Student Voting Guide | Connecticut

This student voting guide explains the laws for the state of Connecticut.

August 15, 2014

This student voting guide explains the laws for the state of Connecticut.  If you wish to vote from your school address, check the student voting guide for the state where you attend school. If you want to cast an absentee ballot in your home state, check the student voting guide for that state.

The Brennan Center is committed to giving students as much information as possible to help you exercise your constitutional right to vote. More than ever in recent history, changes to voting laws are being implemented in ways that can affect your ability to make your vote count. In addition to the content you will find in this Student Voting Guide, we continue to track passed and pending voting law changes here. While we are working to give you up-to-date information, we urge you to be proactive! In order to ensure you have all the information you need before casting your vote, you should also check with your state and local (pdf) election officials for information about additional requirements or regulations.

This voting guide was last updated August 15, 2014.


Voters who have a Connecticut driver’s license, learner’s permit, or non-driver photo ID card can register online at the Secretary of State’s website. Registration applications are also available to download and print here.

In Connecticut, you may register in person at the county election office at any time before the election, including on Election Day.[1] If you mail in a voter registration form, the registration deadline is fourteen days before a general election, and mailed forms have to be postmarked by that date.[2] You may also register in person with the registrar of voters until the seventh day before a general election.

If you wish to vote in a primary election, you can register in person up until noon the day before a primary election.[3] The postmark deadline for a primary election is five days before the election.[4]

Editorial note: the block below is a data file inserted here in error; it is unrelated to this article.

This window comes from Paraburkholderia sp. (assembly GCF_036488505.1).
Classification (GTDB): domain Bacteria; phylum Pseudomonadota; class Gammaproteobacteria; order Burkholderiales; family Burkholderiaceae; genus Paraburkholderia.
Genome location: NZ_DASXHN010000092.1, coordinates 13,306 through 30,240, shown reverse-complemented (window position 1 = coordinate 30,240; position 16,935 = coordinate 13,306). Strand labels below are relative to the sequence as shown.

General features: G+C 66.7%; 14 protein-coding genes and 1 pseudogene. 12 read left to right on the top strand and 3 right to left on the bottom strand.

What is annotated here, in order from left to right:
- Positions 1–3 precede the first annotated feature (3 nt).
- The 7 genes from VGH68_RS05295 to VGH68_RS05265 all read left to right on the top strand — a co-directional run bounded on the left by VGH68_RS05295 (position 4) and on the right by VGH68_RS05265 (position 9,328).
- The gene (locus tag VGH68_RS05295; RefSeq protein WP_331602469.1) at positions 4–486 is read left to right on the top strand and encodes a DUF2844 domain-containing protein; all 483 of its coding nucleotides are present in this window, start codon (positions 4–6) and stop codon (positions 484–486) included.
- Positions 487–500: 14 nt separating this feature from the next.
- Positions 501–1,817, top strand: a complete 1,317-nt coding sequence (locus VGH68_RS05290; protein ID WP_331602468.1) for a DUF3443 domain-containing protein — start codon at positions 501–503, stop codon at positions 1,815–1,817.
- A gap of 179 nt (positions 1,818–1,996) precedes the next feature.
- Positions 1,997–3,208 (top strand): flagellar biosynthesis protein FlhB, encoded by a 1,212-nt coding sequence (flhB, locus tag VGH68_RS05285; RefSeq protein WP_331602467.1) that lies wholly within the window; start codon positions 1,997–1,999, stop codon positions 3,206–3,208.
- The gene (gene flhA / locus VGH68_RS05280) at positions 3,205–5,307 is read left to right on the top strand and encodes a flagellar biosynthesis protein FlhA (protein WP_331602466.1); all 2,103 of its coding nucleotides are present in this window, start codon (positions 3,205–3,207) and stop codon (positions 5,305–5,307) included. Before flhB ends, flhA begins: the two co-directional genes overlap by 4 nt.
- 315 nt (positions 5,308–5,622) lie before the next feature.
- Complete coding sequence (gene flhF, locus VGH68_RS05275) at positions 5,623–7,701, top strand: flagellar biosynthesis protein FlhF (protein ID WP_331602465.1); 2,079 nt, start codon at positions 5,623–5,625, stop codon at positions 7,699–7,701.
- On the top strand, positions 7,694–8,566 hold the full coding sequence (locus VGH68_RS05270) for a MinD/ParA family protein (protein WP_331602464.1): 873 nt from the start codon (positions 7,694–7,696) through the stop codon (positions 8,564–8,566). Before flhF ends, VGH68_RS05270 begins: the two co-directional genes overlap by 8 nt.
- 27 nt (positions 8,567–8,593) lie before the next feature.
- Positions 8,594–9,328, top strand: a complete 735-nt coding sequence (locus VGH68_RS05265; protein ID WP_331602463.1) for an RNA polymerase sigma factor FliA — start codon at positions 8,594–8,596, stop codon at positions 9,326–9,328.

You can request that elections officials come to your campus to hold a voter registration drive by turning in an application with 25 student signatures to the registrar of voters.[5]

You can register to vote and vote in a primary election if you will be 18 by the next general election.[6] If you have been convicted of a felony, it may impact your ability to vote. If you think you might be affected, you should contact local election officials.


At School. Students can establish residency in Connecticut if they have a present intention to remain at their Connecticut school address for the time being, and they intend to make it their principal home.[7] Any other interpretation of the residency laws is unconstitutional. To count as a resident under Connecticut law, you have to be a “bona fide resident,” which means that your “dwelling unit is located within the geographic boundaries” of the town in which you register to vote.[8]  

At Home. Students who lived in Connecticut before moving to another state for school, and who wish to establish or keep their Connecticut voting residency, should have no problem doing so unless they have already registered to vote in another state. Like most states, Connecticut allows students to keep their voting residency even if they move out of the county or state to attend school, and the only way you might lose this residency is by establishing residency in a new state. While registering to vote in another state is not automatically considered abandonment of residency in Connecticut, some judges or officials might view it as such. If you have established residency in another state and are moving back to Connecticut with the intent to reside here, you will have to follow the normal registration procedures to re-register at home.

Voting in Connecticut may be considered a declaration of residency, potentially making you subject to other laws that govern state residents.

Challenges to Residency. The local election official has the right to deny your registration on the basis of residency, or to decide you are not eligible to remain registered, but you have the right to appeal that denial to the registrars or the full board of admissions for electors in your town.[9]  They will hold a hearing where you can submit evidence or offer testimony to prove your residency and receive a written ruling on your residency.[10] You can appeal that decision to the State Elections Enforcement Commission, and you can also appeal the Commission’s decision in court.[11] Students have the right to register to vote as a resident of Connecticut regardless of their student or tuition status.